This is a wonderful book! The story line is entertaining and well thought out. The characters are interesting and well developed but most of all it's a fun read. Mary Janice Davidson is primarily known for her paranormal romance books (none of which you'd let your teenager read...well you shouldn't let your teenager read. I guess I can't speak for everyone.)This book has all of her strengths (humor and realistic dialogue)with none of her weaknesses (little or no description and an abrupt ending). Perhaps this is the influence of Anthony Alongi. The story reads nothing like anything Ms Davidson would have written on her own and the reader definitely benefits from Mr. Alongi's contributions to the book.

They have captured what it is like to be a teenager dealing with parents during a difficult time of your life. The teens act like teens and the parents act like parents. You can see and understand everyone's point of view. Often when writing for teens the parents are made out to be ogre's or so incredibly detached from their kids lives that you can't imagine having parents like that or being a parent like that. These are real people dealing with extraordinary circumstances.

It's witty, creative, well thought out fantasy. I can't wait until the next in the series comes out. YES! It's the 1st of what I hope is a long long series. The world deserves more fantasy written for intelligent teens that treats them like intelligent teens.
8 of 8 people found the following review helpful
5.0 out of 5 stars This book would make an excellent children's movie Nov. 18 2005
By Amazon Customer - Published on Amazon.com
Format:Paperback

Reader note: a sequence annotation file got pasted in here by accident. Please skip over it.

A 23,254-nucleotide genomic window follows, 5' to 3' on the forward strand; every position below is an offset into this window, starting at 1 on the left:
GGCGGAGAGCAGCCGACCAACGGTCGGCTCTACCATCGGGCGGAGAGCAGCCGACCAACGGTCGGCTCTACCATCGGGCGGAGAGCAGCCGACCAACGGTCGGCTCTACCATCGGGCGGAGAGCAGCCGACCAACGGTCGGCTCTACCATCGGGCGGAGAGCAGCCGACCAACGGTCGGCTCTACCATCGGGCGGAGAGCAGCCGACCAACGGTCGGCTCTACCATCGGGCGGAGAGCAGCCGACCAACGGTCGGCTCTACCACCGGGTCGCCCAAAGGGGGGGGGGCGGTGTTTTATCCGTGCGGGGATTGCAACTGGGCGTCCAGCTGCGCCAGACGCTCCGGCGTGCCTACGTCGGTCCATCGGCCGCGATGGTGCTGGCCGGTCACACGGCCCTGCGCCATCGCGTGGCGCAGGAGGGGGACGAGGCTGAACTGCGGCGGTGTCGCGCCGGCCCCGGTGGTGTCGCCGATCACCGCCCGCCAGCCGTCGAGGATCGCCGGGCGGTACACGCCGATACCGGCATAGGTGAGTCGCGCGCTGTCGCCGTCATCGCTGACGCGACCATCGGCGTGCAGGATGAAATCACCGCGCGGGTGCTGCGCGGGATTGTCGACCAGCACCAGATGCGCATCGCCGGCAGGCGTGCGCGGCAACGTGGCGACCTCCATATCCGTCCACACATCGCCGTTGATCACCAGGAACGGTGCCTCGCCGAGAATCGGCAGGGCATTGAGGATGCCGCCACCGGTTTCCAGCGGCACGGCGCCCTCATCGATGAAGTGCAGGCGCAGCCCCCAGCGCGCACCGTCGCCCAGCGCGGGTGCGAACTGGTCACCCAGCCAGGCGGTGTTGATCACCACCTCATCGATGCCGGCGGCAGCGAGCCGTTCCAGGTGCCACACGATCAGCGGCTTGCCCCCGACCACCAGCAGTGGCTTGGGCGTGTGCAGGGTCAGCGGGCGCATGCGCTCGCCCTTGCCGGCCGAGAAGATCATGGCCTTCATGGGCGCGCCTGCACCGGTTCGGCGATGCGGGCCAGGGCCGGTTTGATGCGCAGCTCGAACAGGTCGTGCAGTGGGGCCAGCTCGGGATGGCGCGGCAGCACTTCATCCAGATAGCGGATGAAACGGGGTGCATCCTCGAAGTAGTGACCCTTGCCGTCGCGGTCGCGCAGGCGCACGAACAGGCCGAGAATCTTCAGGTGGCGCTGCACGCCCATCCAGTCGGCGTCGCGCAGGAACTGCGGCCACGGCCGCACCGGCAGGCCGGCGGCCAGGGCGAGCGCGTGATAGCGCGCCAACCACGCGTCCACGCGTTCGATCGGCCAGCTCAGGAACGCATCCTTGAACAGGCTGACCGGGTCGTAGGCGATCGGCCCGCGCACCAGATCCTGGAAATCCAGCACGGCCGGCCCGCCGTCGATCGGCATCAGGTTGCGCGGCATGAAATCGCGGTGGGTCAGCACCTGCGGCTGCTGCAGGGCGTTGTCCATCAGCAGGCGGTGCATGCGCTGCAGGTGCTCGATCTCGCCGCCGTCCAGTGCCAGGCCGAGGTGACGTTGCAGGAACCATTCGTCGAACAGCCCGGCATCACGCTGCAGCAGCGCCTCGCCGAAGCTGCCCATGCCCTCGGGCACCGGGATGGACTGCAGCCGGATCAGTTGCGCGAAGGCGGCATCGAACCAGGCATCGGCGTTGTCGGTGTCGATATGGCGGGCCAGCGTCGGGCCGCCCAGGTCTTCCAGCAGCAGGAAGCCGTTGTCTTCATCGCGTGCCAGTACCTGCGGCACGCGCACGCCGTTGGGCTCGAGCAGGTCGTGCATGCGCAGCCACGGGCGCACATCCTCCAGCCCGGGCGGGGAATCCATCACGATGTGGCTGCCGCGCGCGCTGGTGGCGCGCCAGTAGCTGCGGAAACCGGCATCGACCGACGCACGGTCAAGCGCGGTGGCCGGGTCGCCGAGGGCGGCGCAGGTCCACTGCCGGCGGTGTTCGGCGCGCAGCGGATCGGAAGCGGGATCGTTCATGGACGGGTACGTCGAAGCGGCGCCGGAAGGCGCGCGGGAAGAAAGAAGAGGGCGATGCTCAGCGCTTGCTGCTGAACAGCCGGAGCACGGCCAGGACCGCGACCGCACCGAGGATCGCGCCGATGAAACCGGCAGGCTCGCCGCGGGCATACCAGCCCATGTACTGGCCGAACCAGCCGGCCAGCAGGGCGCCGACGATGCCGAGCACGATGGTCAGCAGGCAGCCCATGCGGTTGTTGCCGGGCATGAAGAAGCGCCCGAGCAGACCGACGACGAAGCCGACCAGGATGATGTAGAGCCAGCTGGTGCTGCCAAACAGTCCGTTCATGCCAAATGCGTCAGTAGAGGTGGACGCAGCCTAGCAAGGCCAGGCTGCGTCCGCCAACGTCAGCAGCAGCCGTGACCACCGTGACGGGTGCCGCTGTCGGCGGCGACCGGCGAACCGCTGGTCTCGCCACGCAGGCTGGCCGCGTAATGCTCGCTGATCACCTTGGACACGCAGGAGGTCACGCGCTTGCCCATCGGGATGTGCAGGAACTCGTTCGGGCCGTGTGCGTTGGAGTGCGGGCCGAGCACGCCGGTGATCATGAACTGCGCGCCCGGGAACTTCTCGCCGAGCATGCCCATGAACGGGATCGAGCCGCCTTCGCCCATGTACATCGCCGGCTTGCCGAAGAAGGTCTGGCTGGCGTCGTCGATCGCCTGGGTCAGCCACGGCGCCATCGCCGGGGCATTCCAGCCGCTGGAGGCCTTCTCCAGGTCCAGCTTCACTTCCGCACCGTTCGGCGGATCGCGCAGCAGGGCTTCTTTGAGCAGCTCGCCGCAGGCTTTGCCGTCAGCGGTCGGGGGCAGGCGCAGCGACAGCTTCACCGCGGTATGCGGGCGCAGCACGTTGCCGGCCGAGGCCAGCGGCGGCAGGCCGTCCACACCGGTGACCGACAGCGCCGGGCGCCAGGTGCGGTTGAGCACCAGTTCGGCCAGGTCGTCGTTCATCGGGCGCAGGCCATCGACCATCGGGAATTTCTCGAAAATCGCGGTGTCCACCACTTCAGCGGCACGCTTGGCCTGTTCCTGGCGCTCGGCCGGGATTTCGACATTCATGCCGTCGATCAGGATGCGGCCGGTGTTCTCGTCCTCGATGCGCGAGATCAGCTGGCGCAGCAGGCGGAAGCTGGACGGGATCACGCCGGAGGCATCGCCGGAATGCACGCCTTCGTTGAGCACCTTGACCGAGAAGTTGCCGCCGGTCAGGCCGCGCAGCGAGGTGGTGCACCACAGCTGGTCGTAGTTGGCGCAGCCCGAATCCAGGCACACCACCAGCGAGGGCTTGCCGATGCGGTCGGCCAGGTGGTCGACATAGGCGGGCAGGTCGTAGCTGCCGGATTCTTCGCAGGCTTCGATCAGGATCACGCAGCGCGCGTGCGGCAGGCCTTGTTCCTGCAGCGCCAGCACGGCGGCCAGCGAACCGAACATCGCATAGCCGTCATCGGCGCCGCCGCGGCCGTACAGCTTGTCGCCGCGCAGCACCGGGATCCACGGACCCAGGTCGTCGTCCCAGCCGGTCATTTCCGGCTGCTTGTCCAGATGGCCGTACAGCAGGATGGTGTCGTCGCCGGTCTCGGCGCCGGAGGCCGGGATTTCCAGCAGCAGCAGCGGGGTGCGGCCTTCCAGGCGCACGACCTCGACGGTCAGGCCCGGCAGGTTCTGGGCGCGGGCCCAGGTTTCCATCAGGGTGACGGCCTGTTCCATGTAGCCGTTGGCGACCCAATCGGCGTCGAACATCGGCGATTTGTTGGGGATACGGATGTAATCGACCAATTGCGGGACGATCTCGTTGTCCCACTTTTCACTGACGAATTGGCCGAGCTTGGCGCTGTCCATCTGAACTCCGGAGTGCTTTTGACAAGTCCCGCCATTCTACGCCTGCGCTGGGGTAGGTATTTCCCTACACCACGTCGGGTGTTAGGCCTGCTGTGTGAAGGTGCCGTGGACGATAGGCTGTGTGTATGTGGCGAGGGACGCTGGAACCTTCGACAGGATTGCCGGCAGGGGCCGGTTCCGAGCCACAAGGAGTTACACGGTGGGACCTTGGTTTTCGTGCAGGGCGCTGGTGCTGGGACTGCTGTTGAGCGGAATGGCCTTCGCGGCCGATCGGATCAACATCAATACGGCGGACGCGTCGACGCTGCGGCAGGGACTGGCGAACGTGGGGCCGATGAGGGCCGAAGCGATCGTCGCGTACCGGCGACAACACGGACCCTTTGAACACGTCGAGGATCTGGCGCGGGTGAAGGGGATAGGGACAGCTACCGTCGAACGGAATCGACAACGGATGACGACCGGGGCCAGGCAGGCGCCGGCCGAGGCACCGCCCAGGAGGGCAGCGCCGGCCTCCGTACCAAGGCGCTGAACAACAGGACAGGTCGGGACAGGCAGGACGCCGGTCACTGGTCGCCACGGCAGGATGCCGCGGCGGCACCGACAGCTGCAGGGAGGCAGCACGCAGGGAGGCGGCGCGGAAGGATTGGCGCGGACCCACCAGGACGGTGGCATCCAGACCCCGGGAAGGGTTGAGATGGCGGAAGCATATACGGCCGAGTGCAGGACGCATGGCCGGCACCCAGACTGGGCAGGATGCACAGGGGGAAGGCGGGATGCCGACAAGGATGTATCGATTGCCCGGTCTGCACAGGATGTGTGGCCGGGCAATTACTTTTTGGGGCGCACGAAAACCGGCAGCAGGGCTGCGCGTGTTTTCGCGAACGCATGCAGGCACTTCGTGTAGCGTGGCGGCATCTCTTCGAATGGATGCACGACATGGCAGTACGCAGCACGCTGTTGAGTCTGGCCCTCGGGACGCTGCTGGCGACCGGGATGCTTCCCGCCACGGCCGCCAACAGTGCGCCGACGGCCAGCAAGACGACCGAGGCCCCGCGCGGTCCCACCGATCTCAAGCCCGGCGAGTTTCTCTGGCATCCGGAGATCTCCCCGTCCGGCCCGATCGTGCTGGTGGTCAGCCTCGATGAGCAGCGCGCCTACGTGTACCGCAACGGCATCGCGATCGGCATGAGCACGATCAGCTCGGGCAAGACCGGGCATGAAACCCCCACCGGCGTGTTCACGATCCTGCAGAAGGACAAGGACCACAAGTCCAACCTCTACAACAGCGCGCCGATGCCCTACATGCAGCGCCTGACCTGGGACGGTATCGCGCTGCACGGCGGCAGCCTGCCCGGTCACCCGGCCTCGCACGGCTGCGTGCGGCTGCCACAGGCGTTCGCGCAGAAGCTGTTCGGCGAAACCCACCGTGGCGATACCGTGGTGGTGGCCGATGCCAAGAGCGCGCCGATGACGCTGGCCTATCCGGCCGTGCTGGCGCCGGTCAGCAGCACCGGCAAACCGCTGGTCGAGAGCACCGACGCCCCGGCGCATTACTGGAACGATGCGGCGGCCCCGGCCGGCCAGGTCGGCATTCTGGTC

SERIOUSLY!!! I found this book by accident. I read some of Mary Janice Davidson's adult books, but I never expected to find one in the young adult section. I will definitely re-read this book, but first, I have to get it back from the person to whom I loaned it!!! I can't wait for the next book!!!

If you like the Dragons in Our Midst series by Bryan Davis, you will love this book. Both start out with a similar premise: a teenager discovers that their dad is a dragon, making him (in this case "her") a halfling.

Jennifer, our heroine, begins to notice that something's wrong after she makes a game-saving kick during a school soccer game. At first, she assumes that everyone can jump, flip, and kick the winning score; however, she quickly learns otherwise when she finds out that her friends now think that she's on drugs.

When Jennifer actually turns into a dragon, she has to learn a whole new way of life, beginning with how to walk. Once she learns the basics and goes to dragon school, she becomes much more comfortable in her dragon skin. After she becoming somewhat competent, she participates in a brief successful quest and, with a little help, saves the day.

However, the story wasn't that simple. In order to function in the world, Jennifer had to quickly learn to accept who she is and come to terms with her parents. In REAL life, this doesn't happen until about age 22.

While Jennifer struggles to accept herself and her parents, she also has to deal with others' perceptions of her. By the end of the book, she finds out that, while she is miraculous and beautiful to some people, she is cursed and hideous to those she least expects. Jennifer faces betrayal and prejudice from some of her "friends" while she works to save her family. In the end, she discovers that HER perceptions of other people aren't always correct. After all, she didn't notice that her mom was a superhero, and she never knew that her grandfather was a bigot.
6 of 6 people found the following review helpful
5.0 out of 5 stars Great new YA series June 7 2006
By Carey Hall - Published on Amazon.com
Format:Paperback
I loved it. Jennifer is a character that so many of us can relate to....even before she turns into a dragon. The dialogue is great and the characters are very real, something I like in my fantasy reads. I have a hard time relating to perfect and noble characters. I want my characters to have bad moods and hissy fits. Thanks to Ms. Davidson and Mr. Alongi for a great new addition to my classroom library.